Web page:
Summer is known for its rolling blackouts; but as this year’s blackout during the Super Bowl taught us, a blackout can happen anytime and anywhere. It is essential your business has a plan for what to do during a blackout to ensure your organization can continue operations during this time. Here are 5 things we learned about business continuity during blackouts from our recent webinar:
1. Blackouts aren’t necessarily related to bad weather. Solar flares (or Coronal Mass Ejections) can hit satellites and impact our telecommunications networks, possibly impacting communications for your business. The largest CME recorded was in 1859 called the Carrington Event and it actually shocked telegraph operators and continued transmitting messages through currents in our atmosphere even though the devices weren’t connected.
2. Backing up critical documents in a cloud-based system is critical for protecting data and continuing productivity even during a blackout. Keeping core business data, contact lists, floor plans and other critical information in the cloud ensures your crisis team has everything they need and will allow employees to work from home.
3. An Emergency Notification System can be used to send out proactive messages before a blackout hits. This will help minimize confusion, and provide assurance your team will know what to do in the event of a crisis. During the blackout, this system can send messages via voice, text and email, so if your team has charged their laptops, smart phones, or other devices, they will continue to receive communications from your crisis team because…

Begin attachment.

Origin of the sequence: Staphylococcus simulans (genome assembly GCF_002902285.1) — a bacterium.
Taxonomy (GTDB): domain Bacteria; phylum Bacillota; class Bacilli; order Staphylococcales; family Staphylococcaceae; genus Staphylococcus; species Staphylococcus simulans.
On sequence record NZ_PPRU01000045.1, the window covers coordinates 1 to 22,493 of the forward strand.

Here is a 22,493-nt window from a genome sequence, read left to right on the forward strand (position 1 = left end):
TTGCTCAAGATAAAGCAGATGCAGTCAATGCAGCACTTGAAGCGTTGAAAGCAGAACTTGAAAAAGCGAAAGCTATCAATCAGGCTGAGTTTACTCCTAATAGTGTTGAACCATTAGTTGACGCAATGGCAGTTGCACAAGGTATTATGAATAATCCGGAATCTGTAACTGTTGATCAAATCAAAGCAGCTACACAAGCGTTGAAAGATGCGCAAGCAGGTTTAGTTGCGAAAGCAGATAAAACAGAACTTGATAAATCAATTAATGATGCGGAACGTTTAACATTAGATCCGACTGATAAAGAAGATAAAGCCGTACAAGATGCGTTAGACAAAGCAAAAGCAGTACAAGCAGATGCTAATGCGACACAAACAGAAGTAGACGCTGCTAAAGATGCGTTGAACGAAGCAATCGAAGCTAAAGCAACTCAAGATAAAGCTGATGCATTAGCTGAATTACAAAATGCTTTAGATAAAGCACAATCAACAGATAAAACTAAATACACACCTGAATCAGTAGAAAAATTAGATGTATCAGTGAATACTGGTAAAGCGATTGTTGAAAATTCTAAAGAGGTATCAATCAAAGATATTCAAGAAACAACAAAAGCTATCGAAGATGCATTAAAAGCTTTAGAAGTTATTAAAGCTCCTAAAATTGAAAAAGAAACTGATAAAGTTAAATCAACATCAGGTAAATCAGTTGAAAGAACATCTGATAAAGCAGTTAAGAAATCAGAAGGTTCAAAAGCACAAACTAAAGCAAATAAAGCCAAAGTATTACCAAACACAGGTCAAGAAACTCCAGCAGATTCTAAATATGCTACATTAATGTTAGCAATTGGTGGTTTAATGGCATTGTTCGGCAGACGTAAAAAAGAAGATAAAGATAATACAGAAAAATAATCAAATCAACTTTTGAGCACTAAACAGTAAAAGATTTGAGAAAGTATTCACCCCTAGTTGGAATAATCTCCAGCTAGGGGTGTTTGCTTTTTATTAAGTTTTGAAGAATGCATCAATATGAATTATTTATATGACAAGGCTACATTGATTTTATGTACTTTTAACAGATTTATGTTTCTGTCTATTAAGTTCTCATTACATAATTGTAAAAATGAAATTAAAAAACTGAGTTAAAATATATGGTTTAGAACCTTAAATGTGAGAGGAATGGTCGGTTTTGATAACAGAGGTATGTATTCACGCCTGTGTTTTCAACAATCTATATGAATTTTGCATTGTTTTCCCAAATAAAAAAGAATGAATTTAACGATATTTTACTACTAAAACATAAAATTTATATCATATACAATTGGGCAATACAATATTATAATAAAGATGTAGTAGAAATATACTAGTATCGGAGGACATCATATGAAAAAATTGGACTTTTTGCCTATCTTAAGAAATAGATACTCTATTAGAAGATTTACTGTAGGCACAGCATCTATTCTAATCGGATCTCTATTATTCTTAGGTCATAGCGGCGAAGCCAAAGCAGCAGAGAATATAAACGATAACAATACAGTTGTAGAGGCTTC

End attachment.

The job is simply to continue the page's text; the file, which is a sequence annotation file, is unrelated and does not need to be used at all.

4. Text messages are more likely of going through during a blackout than trying to place a phone call. During power outages, some phone systems may be overwhelmed, but SMS will go through instead of getting stalled on landlines, especially if it’s a tornado or hurricane which has knocked out power.
5. Do not call 911 to ask about the power outage. The first responders at the call centers will not be able to advise you as to how long the power will be out or the extent of the outage. Call your energy supplier or utilities provider, or listen to news reports, and follow social media outlets for updates on the blackout.
Preparing for a blackout also includes developing a preparedness plan outlining the operational tasks and responsibilities for your staff, identifying your power requirements, developing then testing your business continuity plan (including conditions to determine if employees can continue working) and training your crisis team. It might be a good idea to have a backup power supply, usually powered by a NBN battery for your broadband if power has gone out so you can still be connected to the outside world.
While blackouts are a unique situation, taking an all-hazards approach to your crisis plans will help ensure your business is ready to mange any incident. To help get you started, Preparis offers the 7 Steps to Preparedness whitepaper, along with a free Preparing for Blackouts Checklist. You can also replay “Business Continuity During Blackouts” here. For more information on how Preparis can help develop a BC plan for your business, click here to request a demo.